Pam’s Pictorama Post: It is a snowy sleety March day here at Deitch Studio and I have been rummaging around in the flat files, looking for some hidden gems in the line of sheet music, which I had a vague memory of tucking away. I was not disappointed as this splendid item jumped out at me. I know I purchased it on eBay, but I have no memory of when or the specifics around it. I showed it in one of my first posts, Meow! Kitty Sing-a-long three years ago. Hotsy-totsy kitty illustrated here, doing his dance to a rollicking piano rag! I especially like his big tongue lolling out and the little lines of electric energy around him. That cat is taking off!
Strangely, if you search Youtube you pretty much find a pile of videos about cats on hot bricks. I didn’t watch any, despite the descriptions as hilarious. There were also several options for learning English, odd. Lastly there was just this one rendition of what we will assume this piece actually is and it does not really come across as my idea of rollicking, but you can make up your own mind if you wish here – Cat on Hot Bricks. Give a shout out if you can find a publication date and/or a better rendition!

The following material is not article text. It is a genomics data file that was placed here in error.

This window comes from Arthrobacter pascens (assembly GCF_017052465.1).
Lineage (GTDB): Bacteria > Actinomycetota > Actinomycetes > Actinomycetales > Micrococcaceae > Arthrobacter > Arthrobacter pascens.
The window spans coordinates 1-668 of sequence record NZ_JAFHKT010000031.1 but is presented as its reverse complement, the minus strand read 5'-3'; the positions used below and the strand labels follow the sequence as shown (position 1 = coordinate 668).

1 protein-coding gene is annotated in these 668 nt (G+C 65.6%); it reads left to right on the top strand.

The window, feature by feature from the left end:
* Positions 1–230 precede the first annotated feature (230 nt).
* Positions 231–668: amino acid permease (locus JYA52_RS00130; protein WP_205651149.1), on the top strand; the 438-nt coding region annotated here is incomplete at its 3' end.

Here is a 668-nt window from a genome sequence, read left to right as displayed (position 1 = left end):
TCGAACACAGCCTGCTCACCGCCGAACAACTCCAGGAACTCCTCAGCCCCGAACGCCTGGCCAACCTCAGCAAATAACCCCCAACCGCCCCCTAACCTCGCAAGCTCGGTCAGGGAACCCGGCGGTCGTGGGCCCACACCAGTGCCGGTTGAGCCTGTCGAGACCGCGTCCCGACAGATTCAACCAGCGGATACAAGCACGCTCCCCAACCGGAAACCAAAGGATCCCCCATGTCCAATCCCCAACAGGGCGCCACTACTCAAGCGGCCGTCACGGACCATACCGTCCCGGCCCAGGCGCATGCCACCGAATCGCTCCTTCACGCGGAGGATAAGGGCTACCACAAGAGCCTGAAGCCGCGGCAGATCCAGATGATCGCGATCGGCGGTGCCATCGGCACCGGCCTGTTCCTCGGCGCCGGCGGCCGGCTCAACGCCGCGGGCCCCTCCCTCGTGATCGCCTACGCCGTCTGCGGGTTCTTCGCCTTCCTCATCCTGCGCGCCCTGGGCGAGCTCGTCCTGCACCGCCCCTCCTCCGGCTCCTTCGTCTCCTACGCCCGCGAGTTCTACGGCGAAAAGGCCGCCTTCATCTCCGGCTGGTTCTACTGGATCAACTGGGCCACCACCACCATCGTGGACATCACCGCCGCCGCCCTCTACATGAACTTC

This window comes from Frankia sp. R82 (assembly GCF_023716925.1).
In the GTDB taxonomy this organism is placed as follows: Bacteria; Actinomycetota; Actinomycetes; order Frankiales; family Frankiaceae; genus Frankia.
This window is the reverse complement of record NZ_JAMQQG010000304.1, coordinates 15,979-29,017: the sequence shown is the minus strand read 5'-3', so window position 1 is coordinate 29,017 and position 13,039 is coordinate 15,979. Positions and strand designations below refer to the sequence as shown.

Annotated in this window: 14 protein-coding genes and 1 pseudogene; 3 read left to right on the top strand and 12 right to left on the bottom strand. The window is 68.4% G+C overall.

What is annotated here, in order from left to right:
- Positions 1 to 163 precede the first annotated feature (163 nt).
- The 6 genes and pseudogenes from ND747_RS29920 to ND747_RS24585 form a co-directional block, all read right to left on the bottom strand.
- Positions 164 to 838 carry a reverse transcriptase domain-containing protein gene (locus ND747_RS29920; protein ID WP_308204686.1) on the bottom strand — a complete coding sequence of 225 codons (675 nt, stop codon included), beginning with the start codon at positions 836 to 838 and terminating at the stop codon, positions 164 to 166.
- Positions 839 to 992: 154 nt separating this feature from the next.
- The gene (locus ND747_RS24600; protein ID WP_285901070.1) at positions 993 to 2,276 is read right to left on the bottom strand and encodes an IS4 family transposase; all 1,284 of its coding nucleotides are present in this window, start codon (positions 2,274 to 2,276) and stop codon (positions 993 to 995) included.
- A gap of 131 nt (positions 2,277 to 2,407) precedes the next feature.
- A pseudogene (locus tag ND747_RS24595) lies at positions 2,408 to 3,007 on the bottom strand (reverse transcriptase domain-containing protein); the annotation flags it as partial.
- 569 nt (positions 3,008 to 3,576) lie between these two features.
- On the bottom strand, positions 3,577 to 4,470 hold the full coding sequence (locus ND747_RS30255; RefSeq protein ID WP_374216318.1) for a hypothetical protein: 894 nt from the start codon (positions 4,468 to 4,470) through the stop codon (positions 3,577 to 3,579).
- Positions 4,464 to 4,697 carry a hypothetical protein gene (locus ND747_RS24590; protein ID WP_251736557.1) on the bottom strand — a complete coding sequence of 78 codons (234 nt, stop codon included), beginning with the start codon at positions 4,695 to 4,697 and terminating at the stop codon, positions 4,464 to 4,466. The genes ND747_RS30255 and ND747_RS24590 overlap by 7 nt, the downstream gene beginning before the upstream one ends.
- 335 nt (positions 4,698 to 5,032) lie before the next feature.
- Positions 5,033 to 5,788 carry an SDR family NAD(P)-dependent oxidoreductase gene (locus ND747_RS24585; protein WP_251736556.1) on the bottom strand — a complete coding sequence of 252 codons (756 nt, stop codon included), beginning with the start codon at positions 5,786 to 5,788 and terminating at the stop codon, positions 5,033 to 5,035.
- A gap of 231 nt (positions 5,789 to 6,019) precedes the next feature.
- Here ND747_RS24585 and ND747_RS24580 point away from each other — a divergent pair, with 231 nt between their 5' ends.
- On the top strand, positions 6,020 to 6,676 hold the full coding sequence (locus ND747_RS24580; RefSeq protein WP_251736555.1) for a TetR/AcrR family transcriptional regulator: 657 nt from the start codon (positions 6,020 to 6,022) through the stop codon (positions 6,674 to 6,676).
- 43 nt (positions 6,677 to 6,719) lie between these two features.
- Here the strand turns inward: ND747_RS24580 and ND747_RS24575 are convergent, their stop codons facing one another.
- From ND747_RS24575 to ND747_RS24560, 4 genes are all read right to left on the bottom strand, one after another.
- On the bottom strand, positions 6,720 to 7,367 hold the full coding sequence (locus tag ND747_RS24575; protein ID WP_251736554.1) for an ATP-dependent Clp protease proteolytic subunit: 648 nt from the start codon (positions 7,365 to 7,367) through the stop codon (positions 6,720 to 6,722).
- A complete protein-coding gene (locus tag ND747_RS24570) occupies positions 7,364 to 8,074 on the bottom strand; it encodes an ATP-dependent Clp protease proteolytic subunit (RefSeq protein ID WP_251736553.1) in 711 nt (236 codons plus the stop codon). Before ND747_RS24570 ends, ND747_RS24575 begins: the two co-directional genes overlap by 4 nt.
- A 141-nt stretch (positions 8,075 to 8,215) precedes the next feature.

Not surprisingly, the expression cat on hot bricks is akin to like a cat on a hot tin roof, meaning skittish, restless or anxious. Our friend Mr. Google also reveals an even earlier rendition of the expression, like a cat on a hot bake-stone (nope, doesn’t roll off the tongue, I agree) which evidently dates back to John Ray’s proverbs of 1678. Poor kitties! Cat on a hot tin roof is an expression I use frequently, but not without an unpleasant image coming to mind.
Ezra Read, the person who is credited with penning this ditty, lived from 1862 until 1922. He was born into “humble circumstances” to a master lock maker who had him and his brothers apprenticed to a blacksmith, which evidently was considered a step up. Ezra and his brothers, James, John Colley and Eber, also worked in the lock shop. However, their father found the money for piano lessons for John who in turn taught Ezra to play. John became an organist of note. Ezra married Beatrice Ida Hampton (known as Ida) who played piano and violin, and together they composed over 4000 pieces under a pile of pen names. Their biggest hit seems to be something called Cinderella Waltz (1910). How popular is questionable as I cannot find a recording of it despite the sheet music having sold millions of copies. (Although, in all fairness, this may be due to the popularity of Cinderella theme music in general.) Ezra and Ida led a somewhat itinerant life until Ida’s death in 1912 at age 45. He eventually settled in Derbyshire where he played for silent films at a local theater. At his death it is said that barrow loads of music were taken from his house. (We collectors all have visions that are a variation on this in our future!)
This fine piece is officially getting dusted off and, along with a few other gems, such as this one below featured in Felix – Here He is Again, will be framed up and brought to my new office at Jazz at Lincoln Center!